Magazine article Drug Topics

Seasoned Hospital Pharmacist Seeks Qualified Manager

Magazine article Drug Topics

Seasoned Hospital Pharmacist Seeks Qualified Manager

Article excerpt

IN MY VIEW

Last month, I discussed the idea of treating your relationship with your manager as just that - a relationship. As pharmacy professionals, we should know exactly what qualities we seek or avoid in our managers, just as we do in our personal relationships.

Making a list

I've found this helpful for several reasons. For one thing, if you happen to find yourself in the increasingly rare situation of choosing between several jobs, the pros and cons connected with your direct manager should definitely weigh into that decision.

It is more likely that the need to assess your manager will arise when you confront the decision of whether to stay at your current job or seek employment elsewhere.

Unfortunately, I have also taken a critical look at a manager when I've been stuck, at least temporarily, in a job and I needed some reassurance that maybe things weren't actually so bad.

Even if you happen to be perfectly content working for your ideal manager, a reassessment of your relationship can only help to make it stronger.

Decision paralysis

Anyone who has ever stood in front of a vending machine, paralyzed by choice, knows that determining what we actually want is usually far more difficult than excluding what we don't want.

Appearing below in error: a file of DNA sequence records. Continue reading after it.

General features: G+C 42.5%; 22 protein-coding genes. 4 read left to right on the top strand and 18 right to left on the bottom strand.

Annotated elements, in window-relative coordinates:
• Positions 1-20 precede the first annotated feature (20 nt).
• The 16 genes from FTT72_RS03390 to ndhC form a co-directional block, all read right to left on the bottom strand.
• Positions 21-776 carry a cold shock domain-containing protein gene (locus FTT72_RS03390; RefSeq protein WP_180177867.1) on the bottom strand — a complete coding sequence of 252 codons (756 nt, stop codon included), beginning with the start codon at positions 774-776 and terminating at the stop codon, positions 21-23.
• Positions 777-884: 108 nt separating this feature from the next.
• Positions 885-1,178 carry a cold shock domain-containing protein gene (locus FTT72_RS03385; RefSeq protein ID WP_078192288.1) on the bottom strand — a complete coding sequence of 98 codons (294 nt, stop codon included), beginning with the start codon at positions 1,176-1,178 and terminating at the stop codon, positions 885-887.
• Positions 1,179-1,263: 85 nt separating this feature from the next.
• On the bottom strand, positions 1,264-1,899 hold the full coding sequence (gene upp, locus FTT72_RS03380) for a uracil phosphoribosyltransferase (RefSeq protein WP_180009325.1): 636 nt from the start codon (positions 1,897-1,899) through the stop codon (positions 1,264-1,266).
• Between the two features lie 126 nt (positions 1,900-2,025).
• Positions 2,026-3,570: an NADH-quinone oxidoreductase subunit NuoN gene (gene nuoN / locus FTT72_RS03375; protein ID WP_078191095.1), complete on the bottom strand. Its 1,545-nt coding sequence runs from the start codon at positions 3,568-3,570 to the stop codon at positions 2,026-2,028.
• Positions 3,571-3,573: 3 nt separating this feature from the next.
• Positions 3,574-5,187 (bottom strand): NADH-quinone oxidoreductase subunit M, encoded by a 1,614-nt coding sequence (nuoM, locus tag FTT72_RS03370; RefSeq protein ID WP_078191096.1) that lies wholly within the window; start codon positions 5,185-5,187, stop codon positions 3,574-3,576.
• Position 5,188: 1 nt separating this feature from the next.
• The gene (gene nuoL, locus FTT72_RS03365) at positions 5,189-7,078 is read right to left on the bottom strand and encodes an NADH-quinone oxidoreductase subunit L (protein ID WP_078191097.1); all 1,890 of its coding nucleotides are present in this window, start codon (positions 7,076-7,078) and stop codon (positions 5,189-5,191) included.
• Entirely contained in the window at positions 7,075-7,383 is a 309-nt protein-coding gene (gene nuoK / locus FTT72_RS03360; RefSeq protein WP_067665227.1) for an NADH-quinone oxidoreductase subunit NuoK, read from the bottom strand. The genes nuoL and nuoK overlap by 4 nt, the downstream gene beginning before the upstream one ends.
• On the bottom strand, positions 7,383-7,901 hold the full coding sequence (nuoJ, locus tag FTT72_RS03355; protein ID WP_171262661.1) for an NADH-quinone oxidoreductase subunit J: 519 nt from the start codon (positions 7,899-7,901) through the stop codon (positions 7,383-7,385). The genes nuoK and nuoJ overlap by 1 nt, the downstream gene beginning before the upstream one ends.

I can tell you that there are really only two managerial traits that will make me start updating my resume: inherent laziness and failure to prioritize patient care.

Pinpointing the traits I seek in a manager has always been a more challenging task for me, partly because when it comes to pharmacy managers, there is often a vast difference between what I want and what is actually available in the current job market. However, if I eliminate the attainability factor and assume that pink unicorns really do exist, the task becomes far easier.

My ideal manager

First and foremost, I want a manager who wants to be a manager. This is not as self-evident as it may sound. Many staff pharmacists are pushed into management positions they never wanted. In fact, the two worst managers I ever worked with informed me in my job interview that they never really wanted to be managers, but after their own terrible managers had left, they didn't want to have to work for someone worse, so they hesitantly accepted the position themselves. …

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